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3 Reasons We Need to Be Telling the Story of Australia’s Booming Social Enterprise Movement

As a film-maker and storyteller, it is both a privilege and an honour to witness so many people who work in service of a better world, and to help share their stories. Right now, in Australia and indeed globally, there’s a big, audacious story that needs to be told because of its potential to transform the world we live in: the story of the Aussie social enterprise movement. 

According to our friends at Social Change Central, there are more than 20,000 social enterprises now operating, and that’s just in Australia. It’s certainly an exciting time to be part of this movement and we are witnessing somewhat of a social enterprise boom in this country, and around the world. 

However, despite the ever-increasing growth and interest in social enterprise, the movement is yet to reach its full potential as a catalyst for widespread change. Why? I believe it’s because we’re not telling the story well enough, yet. With the 2019 Social Enterprise World Forum upon us, and a large Aussie delegation taking part in proceedings in Addis Ababa, it’s time to talk about the power of story to unlock the promise of social enterprise for a better, more prosperous world. 

1. Stories engage our imagination

Storytelling is required to launch and scale innovation or change of any kind. This is not only because stories create empathy and connect us with other people and experiences,  but because they engage our imagination and unlock new possibilities.

In my experience, social enterprises have some of the best stories to tell. From stories of people whose lives are changed through the dignity of opportunity and connection created by social enterprise; or even perhaps a story from a Founder about why they do what they do – stories engage our consciousness in a way mission statements and spreadsheets can only dream of. 

Telling the brave and bold stories of the social enterprise movement helps to provide the fuel required to keep building its momentum. We are all storytellers in some way or another so, whatever it is, tell your social enterprise story and tell it with heart.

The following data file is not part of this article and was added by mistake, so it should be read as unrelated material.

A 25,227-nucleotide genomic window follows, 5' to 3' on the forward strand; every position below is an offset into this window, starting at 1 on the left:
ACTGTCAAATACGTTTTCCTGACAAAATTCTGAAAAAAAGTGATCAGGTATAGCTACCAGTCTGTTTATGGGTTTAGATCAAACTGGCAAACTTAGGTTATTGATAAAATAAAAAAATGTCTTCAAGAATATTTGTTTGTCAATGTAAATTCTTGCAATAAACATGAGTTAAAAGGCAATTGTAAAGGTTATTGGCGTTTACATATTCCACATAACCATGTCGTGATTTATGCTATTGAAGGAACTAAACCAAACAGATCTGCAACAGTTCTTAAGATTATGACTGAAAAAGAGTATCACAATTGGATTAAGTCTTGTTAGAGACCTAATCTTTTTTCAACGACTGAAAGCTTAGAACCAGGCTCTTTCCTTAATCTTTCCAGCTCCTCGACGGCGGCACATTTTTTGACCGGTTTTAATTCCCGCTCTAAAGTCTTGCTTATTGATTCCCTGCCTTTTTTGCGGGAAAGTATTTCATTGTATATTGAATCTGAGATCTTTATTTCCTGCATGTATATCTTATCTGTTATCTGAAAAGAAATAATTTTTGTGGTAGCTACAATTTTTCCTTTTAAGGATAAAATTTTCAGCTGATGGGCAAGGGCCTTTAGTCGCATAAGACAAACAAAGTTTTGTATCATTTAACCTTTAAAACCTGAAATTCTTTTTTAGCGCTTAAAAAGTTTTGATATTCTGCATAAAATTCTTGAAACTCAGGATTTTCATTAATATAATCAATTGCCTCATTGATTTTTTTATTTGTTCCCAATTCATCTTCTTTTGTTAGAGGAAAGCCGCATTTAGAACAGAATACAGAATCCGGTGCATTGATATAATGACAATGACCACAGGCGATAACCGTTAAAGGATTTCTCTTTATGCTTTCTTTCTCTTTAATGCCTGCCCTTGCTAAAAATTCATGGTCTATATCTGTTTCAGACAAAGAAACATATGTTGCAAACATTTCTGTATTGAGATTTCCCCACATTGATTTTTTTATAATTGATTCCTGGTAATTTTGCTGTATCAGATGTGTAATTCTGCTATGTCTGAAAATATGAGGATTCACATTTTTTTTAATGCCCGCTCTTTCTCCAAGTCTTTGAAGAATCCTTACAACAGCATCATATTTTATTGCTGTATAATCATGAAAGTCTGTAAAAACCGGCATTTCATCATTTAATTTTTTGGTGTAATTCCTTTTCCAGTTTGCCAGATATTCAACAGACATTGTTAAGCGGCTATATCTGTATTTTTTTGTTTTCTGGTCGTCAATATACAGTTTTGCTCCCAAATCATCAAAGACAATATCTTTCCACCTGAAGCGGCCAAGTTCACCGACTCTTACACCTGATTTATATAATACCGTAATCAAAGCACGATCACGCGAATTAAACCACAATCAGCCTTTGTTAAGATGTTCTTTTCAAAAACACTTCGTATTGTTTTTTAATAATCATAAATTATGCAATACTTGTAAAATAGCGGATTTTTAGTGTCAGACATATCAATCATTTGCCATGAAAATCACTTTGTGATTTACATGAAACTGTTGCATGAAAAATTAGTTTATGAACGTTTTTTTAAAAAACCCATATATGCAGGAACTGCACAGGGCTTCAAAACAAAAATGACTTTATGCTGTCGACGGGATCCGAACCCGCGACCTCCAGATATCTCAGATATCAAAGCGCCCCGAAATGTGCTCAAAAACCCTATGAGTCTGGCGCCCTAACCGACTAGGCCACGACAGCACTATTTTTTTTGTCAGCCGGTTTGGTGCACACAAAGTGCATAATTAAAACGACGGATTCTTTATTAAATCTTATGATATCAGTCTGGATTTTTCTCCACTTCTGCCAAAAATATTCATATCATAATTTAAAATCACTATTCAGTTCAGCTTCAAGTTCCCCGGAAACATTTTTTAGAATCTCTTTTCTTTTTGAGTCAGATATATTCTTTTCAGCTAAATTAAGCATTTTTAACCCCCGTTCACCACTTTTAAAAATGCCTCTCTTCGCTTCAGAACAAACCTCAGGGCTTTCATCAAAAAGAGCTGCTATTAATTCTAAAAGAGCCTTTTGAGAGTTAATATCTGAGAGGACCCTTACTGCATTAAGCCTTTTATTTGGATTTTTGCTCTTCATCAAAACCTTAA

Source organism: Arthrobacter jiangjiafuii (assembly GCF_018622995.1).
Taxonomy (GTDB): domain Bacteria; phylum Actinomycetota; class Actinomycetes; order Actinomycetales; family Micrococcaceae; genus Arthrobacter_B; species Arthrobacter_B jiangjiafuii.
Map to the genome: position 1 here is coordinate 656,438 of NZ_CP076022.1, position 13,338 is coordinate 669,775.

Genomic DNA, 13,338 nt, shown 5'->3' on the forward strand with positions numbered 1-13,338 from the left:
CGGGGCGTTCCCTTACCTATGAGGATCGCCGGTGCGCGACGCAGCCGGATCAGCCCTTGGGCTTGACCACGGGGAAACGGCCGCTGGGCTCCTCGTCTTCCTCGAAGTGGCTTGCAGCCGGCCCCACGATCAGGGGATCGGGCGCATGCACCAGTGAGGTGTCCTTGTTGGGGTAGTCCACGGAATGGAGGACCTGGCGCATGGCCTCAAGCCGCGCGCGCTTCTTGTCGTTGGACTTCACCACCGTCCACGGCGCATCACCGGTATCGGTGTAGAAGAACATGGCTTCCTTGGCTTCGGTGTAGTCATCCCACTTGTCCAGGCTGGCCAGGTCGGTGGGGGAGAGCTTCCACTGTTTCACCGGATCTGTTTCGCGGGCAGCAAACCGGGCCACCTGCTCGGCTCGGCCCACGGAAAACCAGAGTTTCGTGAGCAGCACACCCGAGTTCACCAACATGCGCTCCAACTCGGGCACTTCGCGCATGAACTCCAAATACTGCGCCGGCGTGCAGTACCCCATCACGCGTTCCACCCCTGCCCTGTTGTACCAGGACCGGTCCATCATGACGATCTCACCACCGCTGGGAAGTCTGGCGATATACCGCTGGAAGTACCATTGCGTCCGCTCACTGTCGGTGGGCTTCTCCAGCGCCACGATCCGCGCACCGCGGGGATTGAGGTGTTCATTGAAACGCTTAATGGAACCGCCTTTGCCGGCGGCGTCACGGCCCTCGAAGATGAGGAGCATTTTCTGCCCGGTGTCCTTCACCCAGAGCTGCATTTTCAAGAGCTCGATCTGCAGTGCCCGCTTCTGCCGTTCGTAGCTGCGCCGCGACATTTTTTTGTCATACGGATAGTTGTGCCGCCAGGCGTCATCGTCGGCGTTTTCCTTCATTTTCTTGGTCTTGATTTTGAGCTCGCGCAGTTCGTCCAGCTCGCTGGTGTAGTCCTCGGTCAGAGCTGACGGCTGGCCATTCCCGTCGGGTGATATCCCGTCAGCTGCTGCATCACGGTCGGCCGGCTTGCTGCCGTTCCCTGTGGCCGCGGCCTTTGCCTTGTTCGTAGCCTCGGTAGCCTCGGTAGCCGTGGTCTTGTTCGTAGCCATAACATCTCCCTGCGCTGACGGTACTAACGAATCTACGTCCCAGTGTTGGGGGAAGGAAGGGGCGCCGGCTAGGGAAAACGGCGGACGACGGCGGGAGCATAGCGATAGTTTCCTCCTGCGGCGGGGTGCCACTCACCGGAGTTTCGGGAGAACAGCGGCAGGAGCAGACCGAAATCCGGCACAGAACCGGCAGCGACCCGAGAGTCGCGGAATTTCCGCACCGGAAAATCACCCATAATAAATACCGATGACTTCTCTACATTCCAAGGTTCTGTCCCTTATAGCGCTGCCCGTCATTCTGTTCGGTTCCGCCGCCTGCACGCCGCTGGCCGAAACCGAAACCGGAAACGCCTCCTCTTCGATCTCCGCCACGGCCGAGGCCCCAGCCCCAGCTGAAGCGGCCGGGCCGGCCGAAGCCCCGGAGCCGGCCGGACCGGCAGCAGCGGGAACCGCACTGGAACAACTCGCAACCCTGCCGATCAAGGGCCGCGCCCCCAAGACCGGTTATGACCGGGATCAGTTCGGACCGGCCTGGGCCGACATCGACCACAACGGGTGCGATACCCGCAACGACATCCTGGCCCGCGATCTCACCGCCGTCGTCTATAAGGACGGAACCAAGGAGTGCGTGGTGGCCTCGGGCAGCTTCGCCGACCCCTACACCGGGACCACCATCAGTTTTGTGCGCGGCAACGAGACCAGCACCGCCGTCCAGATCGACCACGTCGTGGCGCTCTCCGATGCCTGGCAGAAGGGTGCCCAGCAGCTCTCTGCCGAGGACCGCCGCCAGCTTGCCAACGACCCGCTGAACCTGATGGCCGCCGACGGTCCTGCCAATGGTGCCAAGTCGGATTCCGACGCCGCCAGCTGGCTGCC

2. Stories galvanise people 

Stories help to bring people together by providing a bridge between ‘the problem’ and ‘the solution’, or between the past/present and the future. They can also offer a path to get there. As the stories we tell about the power of social enterprises start to coalesce into broader narratives, more and more people will join the movement for this much-needed systemic and planetary change. In this way, social enterprises are the kind of businesses that we need right now to create a world that is more inclusive, where more people prosper instead of just the lucky few, and does less harm to people and the planet. This is the root of our power as storytellers, and this is the story we need to be telling so that we can bring as many people along with us as possible. 

Yet stories don’t just galvanise those outside the movement, they galvanise those inside the movement as well. First it was the Forum in Hong Kong in 2016. Then Christchurch in 2017, Edinburgh in 2018, and now Addis Ababa in 2019. For the past four years we’ve been addicted to these global gatherings of social enterprises from around the world because of one very simple reason: the powerful stories we get to hear. We then have the privilege of turning that into a crowd-sourced video that captures what it’s all about. By telling the story of the Social Enterprise World Forum, we as a global community of social entrepreneurs can see ourselves as part of a broader fabric of positive social change. In other words, let stories galvanise us.